Prayer of Thanksgiving

The Prayer of Thanksgiving is a Hermetic Gnostic prayer text preserved in Coptic, Greek and Latin.

The Coptic version is found in Nag Hammadi Codex VI, where it is text no. 7 at pages 63–65. The Greek version is found in the Papyrus Mimaut, one of the Greek Magical Papyri, now Papyrus 2391 in the Louvre, where the prayer is at column XVIII, lines 591–611. The Latin version is found at paragraph 41b at the end of the translation of the Greek treatise Asclepius, part of the Hermetica. All three texts were printed together by Jean-Pierre Mahé.

The Prayer is addressed to God in thanks for his gift of revelation. It says that God is called "Father" because he "giv[es] us mind, speech, and knowledge" out of fatherly love. It has a typically Gnostic view of salvation:

We rejoice, having been illumined by Thy knowledge. We rejoice because Thou hast shown us Thyself. We rejoice because while we were in (the) body, Thou hast made us divine through Thy knowledge.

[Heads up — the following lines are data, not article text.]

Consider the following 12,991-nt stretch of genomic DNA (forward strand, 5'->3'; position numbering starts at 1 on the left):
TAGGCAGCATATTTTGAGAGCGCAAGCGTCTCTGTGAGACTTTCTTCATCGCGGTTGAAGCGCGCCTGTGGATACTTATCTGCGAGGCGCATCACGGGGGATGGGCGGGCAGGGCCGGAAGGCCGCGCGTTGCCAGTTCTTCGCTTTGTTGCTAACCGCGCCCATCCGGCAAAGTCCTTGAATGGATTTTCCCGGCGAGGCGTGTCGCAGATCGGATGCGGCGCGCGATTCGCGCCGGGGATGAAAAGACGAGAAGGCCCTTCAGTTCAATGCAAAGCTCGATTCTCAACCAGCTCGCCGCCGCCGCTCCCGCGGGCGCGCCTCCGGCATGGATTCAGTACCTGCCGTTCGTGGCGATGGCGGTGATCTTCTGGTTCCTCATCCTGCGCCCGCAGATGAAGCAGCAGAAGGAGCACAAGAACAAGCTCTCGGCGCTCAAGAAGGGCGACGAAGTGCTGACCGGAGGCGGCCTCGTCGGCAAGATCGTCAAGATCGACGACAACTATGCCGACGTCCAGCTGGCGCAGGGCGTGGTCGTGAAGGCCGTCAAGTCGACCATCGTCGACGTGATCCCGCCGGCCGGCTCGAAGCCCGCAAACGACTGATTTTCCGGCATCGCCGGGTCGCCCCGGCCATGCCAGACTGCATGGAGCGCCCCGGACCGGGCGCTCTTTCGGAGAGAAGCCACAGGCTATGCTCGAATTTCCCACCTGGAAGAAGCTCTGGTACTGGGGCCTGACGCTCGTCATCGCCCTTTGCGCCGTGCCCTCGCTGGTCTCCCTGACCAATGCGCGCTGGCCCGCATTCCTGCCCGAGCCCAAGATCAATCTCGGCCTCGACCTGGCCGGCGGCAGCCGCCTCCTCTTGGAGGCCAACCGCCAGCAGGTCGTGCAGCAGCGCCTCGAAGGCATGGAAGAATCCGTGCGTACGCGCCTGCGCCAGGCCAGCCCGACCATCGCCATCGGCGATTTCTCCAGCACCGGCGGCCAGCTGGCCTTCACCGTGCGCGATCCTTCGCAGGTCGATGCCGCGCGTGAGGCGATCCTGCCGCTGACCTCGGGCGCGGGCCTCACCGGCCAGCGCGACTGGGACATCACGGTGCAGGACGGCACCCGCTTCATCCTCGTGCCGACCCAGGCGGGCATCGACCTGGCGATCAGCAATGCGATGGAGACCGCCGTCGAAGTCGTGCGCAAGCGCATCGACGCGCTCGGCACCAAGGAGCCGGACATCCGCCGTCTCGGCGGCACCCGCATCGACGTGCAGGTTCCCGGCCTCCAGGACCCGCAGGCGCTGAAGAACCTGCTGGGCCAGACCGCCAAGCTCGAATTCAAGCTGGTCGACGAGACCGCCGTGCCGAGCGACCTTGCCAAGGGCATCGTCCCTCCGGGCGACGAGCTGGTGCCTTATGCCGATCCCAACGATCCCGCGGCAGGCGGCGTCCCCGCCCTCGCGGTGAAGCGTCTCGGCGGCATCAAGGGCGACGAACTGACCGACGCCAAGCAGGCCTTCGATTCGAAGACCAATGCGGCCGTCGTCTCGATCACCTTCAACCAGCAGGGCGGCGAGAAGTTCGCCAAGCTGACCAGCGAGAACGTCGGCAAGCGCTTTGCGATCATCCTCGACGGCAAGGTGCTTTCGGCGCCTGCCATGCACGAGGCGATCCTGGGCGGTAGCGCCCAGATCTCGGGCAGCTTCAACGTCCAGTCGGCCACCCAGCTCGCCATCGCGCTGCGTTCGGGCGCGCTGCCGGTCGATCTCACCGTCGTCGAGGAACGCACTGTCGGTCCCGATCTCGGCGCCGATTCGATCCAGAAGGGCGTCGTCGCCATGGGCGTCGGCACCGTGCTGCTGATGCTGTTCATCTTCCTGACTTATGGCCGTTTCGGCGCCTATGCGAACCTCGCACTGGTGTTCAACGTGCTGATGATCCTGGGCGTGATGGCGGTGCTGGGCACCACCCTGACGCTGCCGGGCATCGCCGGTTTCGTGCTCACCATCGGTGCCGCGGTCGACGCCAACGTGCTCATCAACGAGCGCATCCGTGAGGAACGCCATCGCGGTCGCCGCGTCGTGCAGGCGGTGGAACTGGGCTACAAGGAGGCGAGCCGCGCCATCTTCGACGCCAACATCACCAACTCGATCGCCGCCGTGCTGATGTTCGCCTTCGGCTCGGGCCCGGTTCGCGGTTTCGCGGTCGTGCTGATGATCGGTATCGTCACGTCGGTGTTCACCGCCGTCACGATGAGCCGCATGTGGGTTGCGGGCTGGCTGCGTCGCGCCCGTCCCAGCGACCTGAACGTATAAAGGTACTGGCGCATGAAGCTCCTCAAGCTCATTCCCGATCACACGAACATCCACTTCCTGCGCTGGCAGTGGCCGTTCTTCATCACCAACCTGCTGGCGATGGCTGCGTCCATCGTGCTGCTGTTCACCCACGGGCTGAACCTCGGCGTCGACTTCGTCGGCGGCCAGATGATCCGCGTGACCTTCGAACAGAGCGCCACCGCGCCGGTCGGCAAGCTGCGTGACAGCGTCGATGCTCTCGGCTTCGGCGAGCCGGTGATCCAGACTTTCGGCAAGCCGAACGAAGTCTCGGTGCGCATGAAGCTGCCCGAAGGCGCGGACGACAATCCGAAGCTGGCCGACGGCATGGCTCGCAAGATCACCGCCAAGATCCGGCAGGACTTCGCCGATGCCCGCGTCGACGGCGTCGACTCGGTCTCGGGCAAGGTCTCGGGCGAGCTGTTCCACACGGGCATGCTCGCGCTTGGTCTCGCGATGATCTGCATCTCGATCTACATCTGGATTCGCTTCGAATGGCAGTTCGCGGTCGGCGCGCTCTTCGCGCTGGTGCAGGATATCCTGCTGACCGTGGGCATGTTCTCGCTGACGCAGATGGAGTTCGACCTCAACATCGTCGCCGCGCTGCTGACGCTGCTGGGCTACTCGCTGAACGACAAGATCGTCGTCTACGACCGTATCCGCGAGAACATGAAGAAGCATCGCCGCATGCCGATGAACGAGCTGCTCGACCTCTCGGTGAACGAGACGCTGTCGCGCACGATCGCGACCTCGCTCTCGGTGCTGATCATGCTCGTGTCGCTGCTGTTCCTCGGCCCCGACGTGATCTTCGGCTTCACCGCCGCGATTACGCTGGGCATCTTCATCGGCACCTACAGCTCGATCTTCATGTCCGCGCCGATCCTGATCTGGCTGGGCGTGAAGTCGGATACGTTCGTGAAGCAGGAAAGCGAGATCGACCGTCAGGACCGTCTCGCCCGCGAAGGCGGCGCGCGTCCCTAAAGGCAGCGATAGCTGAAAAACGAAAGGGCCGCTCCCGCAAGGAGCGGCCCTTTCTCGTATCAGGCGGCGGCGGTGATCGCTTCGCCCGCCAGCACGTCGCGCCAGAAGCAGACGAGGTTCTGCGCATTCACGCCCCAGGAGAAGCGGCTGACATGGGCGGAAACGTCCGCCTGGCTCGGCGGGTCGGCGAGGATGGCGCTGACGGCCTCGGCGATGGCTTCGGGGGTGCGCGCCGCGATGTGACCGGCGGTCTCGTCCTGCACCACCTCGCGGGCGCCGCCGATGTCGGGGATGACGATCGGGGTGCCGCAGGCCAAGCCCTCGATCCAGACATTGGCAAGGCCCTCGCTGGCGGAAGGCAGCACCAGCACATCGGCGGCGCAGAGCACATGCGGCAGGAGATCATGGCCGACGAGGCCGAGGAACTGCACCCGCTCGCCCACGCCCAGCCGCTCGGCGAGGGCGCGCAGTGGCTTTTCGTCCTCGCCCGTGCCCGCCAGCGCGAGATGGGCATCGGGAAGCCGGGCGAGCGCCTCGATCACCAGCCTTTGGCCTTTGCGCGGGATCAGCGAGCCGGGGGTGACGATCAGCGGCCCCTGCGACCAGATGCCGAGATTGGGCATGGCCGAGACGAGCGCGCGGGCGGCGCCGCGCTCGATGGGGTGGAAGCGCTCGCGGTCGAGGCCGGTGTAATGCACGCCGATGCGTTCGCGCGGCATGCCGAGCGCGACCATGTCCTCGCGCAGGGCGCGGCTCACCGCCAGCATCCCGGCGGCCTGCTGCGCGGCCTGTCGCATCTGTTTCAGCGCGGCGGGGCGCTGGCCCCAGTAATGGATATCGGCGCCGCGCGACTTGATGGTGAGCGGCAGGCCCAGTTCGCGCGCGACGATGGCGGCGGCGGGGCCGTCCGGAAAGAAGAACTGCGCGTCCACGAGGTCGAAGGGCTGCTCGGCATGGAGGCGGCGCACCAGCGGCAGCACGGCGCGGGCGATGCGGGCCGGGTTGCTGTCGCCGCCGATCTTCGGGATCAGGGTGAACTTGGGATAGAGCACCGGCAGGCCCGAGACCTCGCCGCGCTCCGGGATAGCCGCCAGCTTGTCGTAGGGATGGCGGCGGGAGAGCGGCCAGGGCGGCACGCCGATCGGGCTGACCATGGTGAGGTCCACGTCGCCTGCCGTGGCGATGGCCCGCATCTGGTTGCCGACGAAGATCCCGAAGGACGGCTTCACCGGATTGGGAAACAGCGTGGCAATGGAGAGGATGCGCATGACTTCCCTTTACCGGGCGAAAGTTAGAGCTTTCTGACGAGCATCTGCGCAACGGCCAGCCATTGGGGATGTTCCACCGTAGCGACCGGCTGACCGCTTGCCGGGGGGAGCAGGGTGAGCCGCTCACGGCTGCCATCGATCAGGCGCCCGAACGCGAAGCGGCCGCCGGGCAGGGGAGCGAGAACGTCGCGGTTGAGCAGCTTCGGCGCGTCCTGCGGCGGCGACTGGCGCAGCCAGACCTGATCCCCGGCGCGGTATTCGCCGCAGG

In the Nag Hammadi codex, the Prayer follows the Discourse on the Eighth and Ninth and shares its bipartite, as opposed to tripartite, anthropology. The scribe who copied it may have considered the Discourse to be the knowledge the Prayer was thankful for. A short scribal note in the first person comes immediately after the Prayer and indicates that it was selected for copying from a larger library of texts. In the Latin Asclepius, the Prayer follows Hermes Trismegistus' admonition to his disciple Asclepius that "[G]od finds mortal gratitude to be the best incense".

The Prayer is evidence for the existence of ritual kissing and communal meals among the liturgical practices of the Hermetic community in Roman Egypt.


This page was last updated at 2023-10-06 12:34 UTC. Update now. View original page.

All our content comes from Wikipedia and under the Creative Commons Attribution-ShareAlike License.


Top

If mathematical, chemical, physical and other formulas are not displayed correctly on this page, please useFirefox or Safari